Such an amazing story, such an inspiring life!


( – A brilliant philosopher who stopped believing in God when she was 14, Edith Stein was so captivated by reading the autobiography of Teresa of Avila that she began a spiritual journey that led to her baptism in 1922. Twelve years later she imitated Saint Teresa by becoming a Carmelite, taking the name Teresa Benedicta of the Cross.

Portrait of Edith Stein in the student chapel of the Hochschulgemeinde Wien im Edith-Stein-Haus | photo by Braveheart –

L’Osservatore Romano –

Born into a prominent Jewish family in Breslau, Germany—now Wroclaw, Poland—Edith abandoned Judaism in her teens. As a student at the University of Göttingen, she became fascinated by phenomenology–an approach to philosophy. Excelling as a protégé of Edmund Husserl, one of the leading phenomenologists, Edith earned a doctorate in philosophy in 1916. She continued as a university teacher until 1922, when she moved to a Dominican school in Speyer; her appointment as lecturer at the Educational Institute of Munich ended under pressure from the Nazis.

After living for four years in the Cologne Carmel, Sister Teresa Benedicta moved to the Carmelite monastery in Echt, Netherlands, in 1938. The Nazis occupied that country in 1940. In retaliation for being denounced by the Dutch bishops, the Nazis arrested all Dutch Jews who had become Christians. Teresa Benedicta and her sister Rosa, also a Catholic, died in a gas chamber in Auschwitz on August 9, 1942.

Pope John Paul II beatified Teresa Benedicta of the Cross in 1987 and canonized her 12 years later.


The writings of Edith Stein fill 17 volumes, many of which have been translated into English. A woman of integrity, she followed the truth wherever it led her. After becoming a Catholic, Edith continued to honor her mother’s Jewish faith. Sister Josephine Koeppel, O.C.D., translator of several of Edith’s books, sums up this saint with the phrase, “Learn to live at God’s hands.”

Saint Teresa Benedicta of the Cross is a Patron Saint of: Converts to Christianity, Europe  Click here to listen


This August 9th marks the 80th anniversary of the death of Edith Stein, St. Teresa Benedicta of the Cross, who was killed at Auschwitz in 1942. In his homily during Holy Mass in the Carmelite Monastery in Auschwitz, Cardinal Michael Czerny SJ, prefect of the Dicastery for Promoting Integral Human Development, reflects on her remarkable story.

In his homily, Cardinal Czerny drew parallels between his own family origins and those of Edith Stein, saying that with this background, he was very honoured and deeply moved to celebrate the 80th anniversary of the saint’s “birth to heaven.”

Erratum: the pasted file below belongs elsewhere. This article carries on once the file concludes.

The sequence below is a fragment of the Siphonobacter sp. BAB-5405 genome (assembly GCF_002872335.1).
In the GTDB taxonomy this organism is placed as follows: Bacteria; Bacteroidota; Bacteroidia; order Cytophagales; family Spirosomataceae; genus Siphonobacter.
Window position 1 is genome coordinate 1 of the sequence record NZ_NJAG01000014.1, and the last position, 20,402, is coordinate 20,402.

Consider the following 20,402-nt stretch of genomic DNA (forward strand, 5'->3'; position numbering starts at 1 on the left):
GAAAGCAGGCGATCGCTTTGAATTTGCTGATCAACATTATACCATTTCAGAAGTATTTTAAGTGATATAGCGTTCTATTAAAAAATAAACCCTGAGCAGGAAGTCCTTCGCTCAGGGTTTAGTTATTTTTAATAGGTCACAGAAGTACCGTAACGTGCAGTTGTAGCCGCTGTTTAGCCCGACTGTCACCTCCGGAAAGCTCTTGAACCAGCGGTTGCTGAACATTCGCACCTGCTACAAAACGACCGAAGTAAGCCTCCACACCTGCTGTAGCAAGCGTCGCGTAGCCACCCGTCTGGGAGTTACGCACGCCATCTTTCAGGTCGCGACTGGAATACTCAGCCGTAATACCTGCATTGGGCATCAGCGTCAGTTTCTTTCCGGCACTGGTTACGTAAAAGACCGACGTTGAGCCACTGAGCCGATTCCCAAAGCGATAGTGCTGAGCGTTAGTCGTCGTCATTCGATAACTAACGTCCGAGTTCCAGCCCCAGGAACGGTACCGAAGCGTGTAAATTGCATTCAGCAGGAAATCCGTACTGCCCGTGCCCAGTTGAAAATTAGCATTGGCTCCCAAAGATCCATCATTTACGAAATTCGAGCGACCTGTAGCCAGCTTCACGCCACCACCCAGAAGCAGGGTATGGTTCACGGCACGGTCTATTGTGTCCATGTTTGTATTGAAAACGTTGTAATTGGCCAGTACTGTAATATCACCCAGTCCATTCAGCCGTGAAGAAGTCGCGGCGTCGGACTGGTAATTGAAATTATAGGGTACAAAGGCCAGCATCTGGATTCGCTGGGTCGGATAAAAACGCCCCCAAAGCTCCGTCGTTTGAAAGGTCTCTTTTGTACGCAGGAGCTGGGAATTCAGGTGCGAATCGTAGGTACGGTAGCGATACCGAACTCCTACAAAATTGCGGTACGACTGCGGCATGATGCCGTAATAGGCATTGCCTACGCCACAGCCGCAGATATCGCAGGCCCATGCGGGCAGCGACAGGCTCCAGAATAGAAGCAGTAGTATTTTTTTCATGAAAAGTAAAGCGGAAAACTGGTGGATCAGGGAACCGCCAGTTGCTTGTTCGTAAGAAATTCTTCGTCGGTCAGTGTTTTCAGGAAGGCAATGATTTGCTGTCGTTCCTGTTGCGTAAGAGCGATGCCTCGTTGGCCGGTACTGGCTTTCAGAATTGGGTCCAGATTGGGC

“With Edith Stein, I share Jewish origins, the Catholic faith, a vocation to religious life, and several coincidences with my maternal grandmother, Anna Hayek née Löw (1893-1945). They were about the same age and came to a similar end,” he said.

The cardinal noted that this anniversary occurs “within this year’s special circumstances that invite and urge us to remember.”

He was referring to the war in Ukraine and “too many cruel wars dragging on in various parts of the world.” CONTINUE: Cardinal Czerny: Edith Stein, a woman of truth and love – Vatican News



From Holy See Press Office director Matteo Bruni: “In coming days, at the request of Pope Francis, His Eminence Cardinal Michael Czerny will depart again for Ukraine to show the closeness of the Holy Father to those who are suffering the consequences of the war in progress. The cardinal will arrive in Slovakia on Wednesday, March 16, and go to the Ukrainian border in following days. Pope Francis is following this mission with prayer, like those of the past few days, and, through His Eminence, he wishes to be close to those fleeing the fighting and suffering from the violence of other men.”


Popes receive many visitors on a daily basis: members of the Roman Curia, heads of State and government, apostolic nuncios (the papal ambassadors), cardinals and bishops, ambassadors presenting their credentials or Letters of Credence as they start their assignment, ambassadors on farewell visits and many individuals and groups that request a papal audience.

Those of us covering the Vatican will often try to read something into the list of people a Pope received. Often there is nothing to read into it as, for example, the weekly scheduled audiences the Pope has with ranking members of the Roman Curia, heads of congregations, etc

Today’s list of private audiences for Pope Francis seemed interesting: among those he received was Bishop-elect Christian Carlassare, M.C.C.J., of Rumbek, South Sudan, Eduard Heger, prime minister of the Republic of Slovakia and Edgars Rinkēvičs, foreign minister of the Republic of Latvia.

As we know, the Pope has a trip to South Sudan scheduled for July 5 to 7. His meeting with the Italian-born bishop-elect of Rumbek takes on a special significance because the Pope had named Msgr. Carlassare as bishop in March 2021 but he was shot in both legs last April, well before he could be ordained. After a year of treatment and therapy, he will now be ordained March 25 in Rumbek’s cathedral.

Father Carlassare was injured in what was believed to be a shooting linked to tribal feuds between the Nuers and Dinkas. He had worked closely for a decade with members of the Nuer tribe but the Dinka tribe, closely linked to the Rumbek diocese, had its own idea of who should have been appointed bishop. That person, Fr. John Mathiang, is one of the accused.